Fiction > Harvard Classics > Oliver Goldsmith > She Stoops to Conquer
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Oliver Goldsmith (1730?–1774).  She Stoops to Conquer.
The Harvard Classics.  1909–14.
 
Introductory Note
 
 
OLIVER GOLDSMITH, like his contemporary dramatist Sheridan, was an Irishman. He was born at Pallas, near Ballymahon, Longford, November 10, 1728, the son of Charles Goldsmith, a clergyman with narrow means and a large family. Through the help of relatives Oliver was able to get through his course at Trinity College, Dublin, and after various futile experiments he went to Edinburgh to study medicine. Deciding to finish his studies abroad, he set out for Leyden, whence he went traveling through France, Switzerland, and Italy, usually on foot, and earning his meals by playing to the peasants on the flute. Returning to England in 1756 in a state of destitution, he set up as a physician in London, later tried teaching, and in 1757 began his work as a literary hack in the employment of Griffiths, proprietor of the “Monthly Review.” The next year he failed in an attempt to reenter the practise of medicine, and for the rest of his life was dependent on his pen and the generosity of his friends for a precarious livelihood.  1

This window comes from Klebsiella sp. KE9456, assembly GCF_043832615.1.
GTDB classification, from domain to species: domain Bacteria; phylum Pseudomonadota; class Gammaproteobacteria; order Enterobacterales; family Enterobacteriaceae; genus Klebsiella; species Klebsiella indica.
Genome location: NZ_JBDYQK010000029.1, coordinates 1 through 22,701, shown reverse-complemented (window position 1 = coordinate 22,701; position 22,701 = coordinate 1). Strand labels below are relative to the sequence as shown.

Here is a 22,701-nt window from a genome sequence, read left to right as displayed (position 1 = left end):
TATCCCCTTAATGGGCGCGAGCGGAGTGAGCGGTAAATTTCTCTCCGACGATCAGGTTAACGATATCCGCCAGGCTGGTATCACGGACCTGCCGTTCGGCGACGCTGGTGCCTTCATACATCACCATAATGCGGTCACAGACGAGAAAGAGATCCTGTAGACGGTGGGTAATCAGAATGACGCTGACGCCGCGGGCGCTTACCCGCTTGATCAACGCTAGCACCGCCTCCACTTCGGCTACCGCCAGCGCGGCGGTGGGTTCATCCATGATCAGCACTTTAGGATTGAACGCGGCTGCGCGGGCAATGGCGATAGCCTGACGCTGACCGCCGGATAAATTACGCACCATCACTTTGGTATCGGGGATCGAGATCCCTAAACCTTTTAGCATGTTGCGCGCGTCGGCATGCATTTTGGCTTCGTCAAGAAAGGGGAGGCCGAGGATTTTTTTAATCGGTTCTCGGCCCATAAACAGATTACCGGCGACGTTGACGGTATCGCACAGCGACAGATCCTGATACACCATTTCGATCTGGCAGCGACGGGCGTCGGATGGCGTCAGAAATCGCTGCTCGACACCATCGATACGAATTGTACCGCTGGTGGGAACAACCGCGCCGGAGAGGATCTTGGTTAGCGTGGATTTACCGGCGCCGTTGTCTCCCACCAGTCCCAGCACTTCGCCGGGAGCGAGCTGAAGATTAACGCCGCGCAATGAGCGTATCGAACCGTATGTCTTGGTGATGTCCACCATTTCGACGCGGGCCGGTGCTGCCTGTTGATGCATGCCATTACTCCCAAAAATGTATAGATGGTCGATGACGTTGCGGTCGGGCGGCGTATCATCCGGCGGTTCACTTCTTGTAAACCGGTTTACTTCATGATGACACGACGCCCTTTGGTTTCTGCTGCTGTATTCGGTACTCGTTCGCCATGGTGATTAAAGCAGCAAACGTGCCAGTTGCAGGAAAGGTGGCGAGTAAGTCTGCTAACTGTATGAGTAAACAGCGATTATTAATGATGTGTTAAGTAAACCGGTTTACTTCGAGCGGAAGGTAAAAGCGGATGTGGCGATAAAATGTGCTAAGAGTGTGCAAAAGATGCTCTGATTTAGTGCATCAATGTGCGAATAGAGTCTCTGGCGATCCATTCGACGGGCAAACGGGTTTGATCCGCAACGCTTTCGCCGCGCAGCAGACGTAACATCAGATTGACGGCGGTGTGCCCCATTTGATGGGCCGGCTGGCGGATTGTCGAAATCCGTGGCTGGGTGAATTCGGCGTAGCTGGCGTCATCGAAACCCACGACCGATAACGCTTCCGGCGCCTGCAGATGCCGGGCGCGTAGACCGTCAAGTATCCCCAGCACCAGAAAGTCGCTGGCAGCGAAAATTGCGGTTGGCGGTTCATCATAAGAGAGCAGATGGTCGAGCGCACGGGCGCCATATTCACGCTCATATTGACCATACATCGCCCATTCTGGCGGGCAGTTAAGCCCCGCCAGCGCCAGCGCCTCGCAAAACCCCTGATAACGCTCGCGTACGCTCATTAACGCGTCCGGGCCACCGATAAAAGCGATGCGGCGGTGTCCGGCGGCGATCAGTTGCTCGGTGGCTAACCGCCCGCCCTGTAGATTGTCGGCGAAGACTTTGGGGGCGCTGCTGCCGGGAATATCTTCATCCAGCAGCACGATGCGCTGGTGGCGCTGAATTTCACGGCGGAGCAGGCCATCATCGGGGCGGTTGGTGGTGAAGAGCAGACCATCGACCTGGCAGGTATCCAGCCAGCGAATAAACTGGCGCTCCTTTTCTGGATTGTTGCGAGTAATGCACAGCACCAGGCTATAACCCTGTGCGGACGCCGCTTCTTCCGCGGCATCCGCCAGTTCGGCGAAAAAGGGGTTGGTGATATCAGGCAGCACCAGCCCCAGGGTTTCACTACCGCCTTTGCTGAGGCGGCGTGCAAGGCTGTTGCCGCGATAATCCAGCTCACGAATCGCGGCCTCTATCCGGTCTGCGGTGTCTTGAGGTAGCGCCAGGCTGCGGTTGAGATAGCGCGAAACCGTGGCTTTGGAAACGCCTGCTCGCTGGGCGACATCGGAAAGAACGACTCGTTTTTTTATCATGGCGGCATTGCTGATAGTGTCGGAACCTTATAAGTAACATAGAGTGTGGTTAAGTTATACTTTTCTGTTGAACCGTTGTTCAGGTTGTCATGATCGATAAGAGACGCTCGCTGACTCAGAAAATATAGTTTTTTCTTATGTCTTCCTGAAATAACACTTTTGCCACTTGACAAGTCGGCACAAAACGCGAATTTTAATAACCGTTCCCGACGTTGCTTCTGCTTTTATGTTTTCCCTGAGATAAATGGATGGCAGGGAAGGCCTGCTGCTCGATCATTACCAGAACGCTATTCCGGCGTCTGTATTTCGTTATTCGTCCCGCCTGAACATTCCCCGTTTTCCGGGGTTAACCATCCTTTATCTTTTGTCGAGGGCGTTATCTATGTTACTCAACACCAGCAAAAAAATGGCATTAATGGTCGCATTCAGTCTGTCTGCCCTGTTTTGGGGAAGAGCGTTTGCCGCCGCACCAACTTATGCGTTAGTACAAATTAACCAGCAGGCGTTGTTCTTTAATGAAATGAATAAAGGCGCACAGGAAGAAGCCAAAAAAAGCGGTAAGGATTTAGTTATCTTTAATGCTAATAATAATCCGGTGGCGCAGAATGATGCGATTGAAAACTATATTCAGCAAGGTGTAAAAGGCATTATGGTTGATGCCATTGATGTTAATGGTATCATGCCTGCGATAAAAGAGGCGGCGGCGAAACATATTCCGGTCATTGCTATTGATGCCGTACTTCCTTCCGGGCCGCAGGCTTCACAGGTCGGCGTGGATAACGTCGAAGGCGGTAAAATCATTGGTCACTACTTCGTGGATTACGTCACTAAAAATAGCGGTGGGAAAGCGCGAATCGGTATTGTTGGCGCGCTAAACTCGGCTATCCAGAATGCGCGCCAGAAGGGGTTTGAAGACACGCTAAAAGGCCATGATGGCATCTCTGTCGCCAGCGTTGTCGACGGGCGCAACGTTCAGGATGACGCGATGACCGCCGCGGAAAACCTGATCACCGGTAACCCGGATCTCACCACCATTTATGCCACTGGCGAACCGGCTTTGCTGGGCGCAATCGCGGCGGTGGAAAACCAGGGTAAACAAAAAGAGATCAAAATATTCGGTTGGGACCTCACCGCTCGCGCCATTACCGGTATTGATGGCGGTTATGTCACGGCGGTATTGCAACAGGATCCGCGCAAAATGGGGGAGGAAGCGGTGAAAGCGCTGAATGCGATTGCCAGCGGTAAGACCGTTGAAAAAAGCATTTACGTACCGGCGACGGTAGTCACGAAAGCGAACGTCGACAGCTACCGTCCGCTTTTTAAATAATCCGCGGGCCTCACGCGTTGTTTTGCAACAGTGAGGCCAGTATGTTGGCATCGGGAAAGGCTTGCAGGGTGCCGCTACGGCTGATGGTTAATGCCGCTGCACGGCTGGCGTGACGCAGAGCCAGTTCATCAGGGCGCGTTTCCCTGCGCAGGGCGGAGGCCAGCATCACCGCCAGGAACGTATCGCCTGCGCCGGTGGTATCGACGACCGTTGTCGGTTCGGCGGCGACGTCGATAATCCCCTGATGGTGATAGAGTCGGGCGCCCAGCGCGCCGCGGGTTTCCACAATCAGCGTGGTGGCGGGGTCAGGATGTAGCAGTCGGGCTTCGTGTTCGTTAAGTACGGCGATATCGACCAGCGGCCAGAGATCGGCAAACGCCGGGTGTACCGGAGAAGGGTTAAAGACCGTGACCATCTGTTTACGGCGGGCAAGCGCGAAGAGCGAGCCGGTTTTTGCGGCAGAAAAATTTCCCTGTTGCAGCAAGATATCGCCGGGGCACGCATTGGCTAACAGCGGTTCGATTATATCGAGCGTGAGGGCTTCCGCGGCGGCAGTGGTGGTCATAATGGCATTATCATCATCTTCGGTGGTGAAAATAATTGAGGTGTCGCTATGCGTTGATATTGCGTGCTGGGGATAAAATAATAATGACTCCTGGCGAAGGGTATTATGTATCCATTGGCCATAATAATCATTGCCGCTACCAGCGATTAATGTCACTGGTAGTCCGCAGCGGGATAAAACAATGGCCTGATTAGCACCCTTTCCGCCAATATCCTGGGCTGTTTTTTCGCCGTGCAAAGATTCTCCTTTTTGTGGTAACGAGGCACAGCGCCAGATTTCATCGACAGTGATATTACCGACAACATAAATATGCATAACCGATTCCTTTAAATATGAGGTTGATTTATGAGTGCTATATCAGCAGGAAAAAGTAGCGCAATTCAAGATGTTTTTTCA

Goldsmith’s literary work began with writing for periodicals, and in this form appeared his earliest notable production, “The Chinese Letters,” later republished as “The Citizen of the World.” His reputation was increased by the publication of “The Traveller” in 1764, and still farther by that of “The Vicar of Wakefield” in 1766, so that he obtained abundance of work from publishers and came as near being in easy circumstances as his improvident nature permitted. In 1768 appeared his first attempt at drama, “The Good-Natured Man,” which met with fair success. “The Deserted Village,” issued in 1770, was immediately popular; and in 1773 “She Stoops to Conquer” was presented at Covent Garden and scored a great triumph. But Goldsmith’s money was usually spent or given away before it was earned; and he died on April 4, 1774, deeply in debt.  2
  Goldsmith shares with Sheridan the honor of being the only dramatist of his century whose plays are both read and acted to-day. “She Stoops to Conquer,” while less brilliant in both dialogue and characterization than “The School for Scandal,” is rich in amusing situations and still holds its audiences delighted with its genial and rollicking fun.  3
 

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